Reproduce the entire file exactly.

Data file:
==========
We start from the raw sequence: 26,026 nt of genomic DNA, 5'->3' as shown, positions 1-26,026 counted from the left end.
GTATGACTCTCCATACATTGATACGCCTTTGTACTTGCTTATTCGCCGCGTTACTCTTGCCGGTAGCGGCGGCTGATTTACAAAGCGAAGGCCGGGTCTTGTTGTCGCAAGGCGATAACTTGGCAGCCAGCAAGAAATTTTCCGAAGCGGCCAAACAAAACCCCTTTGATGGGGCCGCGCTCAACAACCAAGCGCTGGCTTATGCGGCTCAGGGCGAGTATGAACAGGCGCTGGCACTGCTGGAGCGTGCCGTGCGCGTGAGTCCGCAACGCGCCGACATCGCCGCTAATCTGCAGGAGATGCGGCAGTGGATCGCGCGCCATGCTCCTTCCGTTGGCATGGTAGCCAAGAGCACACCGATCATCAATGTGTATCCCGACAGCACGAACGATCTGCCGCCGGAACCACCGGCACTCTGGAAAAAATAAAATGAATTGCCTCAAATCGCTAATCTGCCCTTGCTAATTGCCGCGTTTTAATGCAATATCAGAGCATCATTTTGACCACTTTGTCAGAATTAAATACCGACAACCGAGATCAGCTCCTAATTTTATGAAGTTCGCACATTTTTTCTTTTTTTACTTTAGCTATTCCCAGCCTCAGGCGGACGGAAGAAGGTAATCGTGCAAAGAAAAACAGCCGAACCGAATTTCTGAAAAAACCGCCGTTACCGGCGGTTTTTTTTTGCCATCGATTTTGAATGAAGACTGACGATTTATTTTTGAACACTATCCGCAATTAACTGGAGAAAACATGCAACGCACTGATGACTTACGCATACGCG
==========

We start from the raw sequence: 26,026 nt of genomic DNA, 5'->3' as shown, positions 1-26,026 counted from the left end.
GTATGACTCTCCATACATTGATACGCCTTTGTACTTGCTTATTCGCCGCGTTACTCTTGCCGGTAGCGGCGGCTGATTTACAAAGCGAAGGCCGGGTCTTGTTGTCGCAAGGCGATAACTTGGCAGCCAGCAAGAAATTTTCCGAAGCGGCCAAACAAAACCCCTTTGATGGGGCCGCGCTCAACAACCAAGCGCTGGCTTATGCGGCTCAGGGCGAGTATGAACAGGCGCTGGCACTGCTGGAGCGTGCCGTGCGCGTGAGTCCGCAACGCGCCGACATCGCCGCTAATCTGCAGGAGATGCGGCAGTGGATCGCGCGCCATGCTCCTTCCGTTGGCATGGTAGCCAAGAGCACACCGATCATCAATGTGTATCCCGACAGCACGAACGATCTGCCGCCGGAACCACCGGCACTCTGGAAAAAATAAAATGAATTGCCTCAAATCGCTAATCTGCCCTTGCTAATTGCCGCGTTTTAATGCAATATCAGAGCATCATTTTGACCACTTTGTCAGAATTAAATACCGACAACCGAGATCAGCTCCTAATTTTATGAAGTTCGCACATTTTTTCTTTTTTTACTTTAGCTATTCCCAGCCTCAGGCGGACGGAAGAAGGTAATCGTGCAAAGAAAAACAGCCGAACCGAATTTCTGAAAAAACCGCCGTTACCGGCGGTTTTTTTTTGCCATCGATTTTGAATGAAGACTGACGATTTATTTTTGAACACTATCCGCAATTAACTGGAGAAAACATGCAACGCACTGATGACTTACGCATACGCG